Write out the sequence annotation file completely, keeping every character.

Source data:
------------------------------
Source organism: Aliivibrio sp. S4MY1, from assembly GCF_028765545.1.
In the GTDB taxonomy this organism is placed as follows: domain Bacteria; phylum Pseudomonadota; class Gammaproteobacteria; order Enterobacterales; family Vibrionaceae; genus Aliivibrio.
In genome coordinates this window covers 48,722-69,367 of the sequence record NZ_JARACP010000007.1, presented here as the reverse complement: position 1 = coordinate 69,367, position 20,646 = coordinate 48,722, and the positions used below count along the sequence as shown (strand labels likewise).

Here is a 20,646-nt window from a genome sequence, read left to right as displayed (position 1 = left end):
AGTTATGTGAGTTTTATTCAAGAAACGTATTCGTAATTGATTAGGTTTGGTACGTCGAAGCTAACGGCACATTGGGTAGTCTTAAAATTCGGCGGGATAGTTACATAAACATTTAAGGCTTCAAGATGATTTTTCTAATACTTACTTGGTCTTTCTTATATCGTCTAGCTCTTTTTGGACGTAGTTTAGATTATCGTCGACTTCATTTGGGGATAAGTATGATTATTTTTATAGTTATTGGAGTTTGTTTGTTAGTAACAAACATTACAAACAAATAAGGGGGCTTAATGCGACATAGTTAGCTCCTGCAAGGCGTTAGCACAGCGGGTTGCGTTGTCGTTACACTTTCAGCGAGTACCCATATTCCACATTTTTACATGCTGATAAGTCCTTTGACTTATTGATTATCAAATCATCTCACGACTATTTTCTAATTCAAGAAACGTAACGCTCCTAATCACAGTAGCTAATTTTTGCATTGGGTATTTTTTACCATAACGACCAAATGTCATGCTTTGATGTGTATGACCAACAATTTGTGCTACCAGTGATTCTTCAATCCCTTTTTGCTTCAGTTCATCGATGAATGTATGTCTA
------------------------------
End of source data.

Source organism: Aliivibrio sp. S4MY1, from assembly GCF_028765545.1.
In the GTDB taxonomy this organism is placed as follows: domain Bacteria; phylum Pseudomonadota; class Gammaproteobacteria; order Enterobacterales; family Vibrionaceae; genus Aliivibrio.
In genome coordinates this window covers 48,722-69,367 of the sequence record NZ_JARACP010000007.1, presented here as the reverse complement: position 1 = coordinate 69,367, position 20,646 = coordinate 48,722, and the positions used below count along the sequence as shown (strand labels likewise).

Here is a 20,646-nt window from a genome sequence, read left to right as displayed (position 1 = left end):
AGTTATGTGAGTTTTATTCAAGAAACGTATTCGTAATTGATTAGGTTTGGTACGTCGAAGCTAACGGCACATTGGGTAGTCTTAAAATTCGGCGGGATAGTTACATAAACATTTAAGGCTTCAAGATGATTTTTCTAATACTTACTTGGTCTTTCTTATATCGTCTAGCTCTTTTTGGACGTAGTTTAGATTATCGTCGACTTCATTTGGGGATAAGTATGATTATTTTTATAGTTATTGGAGTTTGTTTGTTAGTAACAAACATTACAAACAAATAAGGGGGCTTAATGCGACATAGTTAGCTCCTGCAAGGCGTTAGCACAGCGGGTTGCGTTGTCGTTACACTTTCAGCGAGTACCCATATTCCACATTTTTACATGCTGATAAGTCCTTTGACTTATTGATTATCAAATCATCTCACGACTATTTTCTAATTCAAGAAACGTAACGCTCCTAATCACAGTAGCTAATTTTTGCATTGGGTATTTTTTACCATAACGACCAAATGTCATGCTTTGATGTGTATGACCAACAATTTGTGCTACCAGTGATTCTTCAATCCCTTTTTGCTTCAGTTCATCGATGAATGTATGTCTA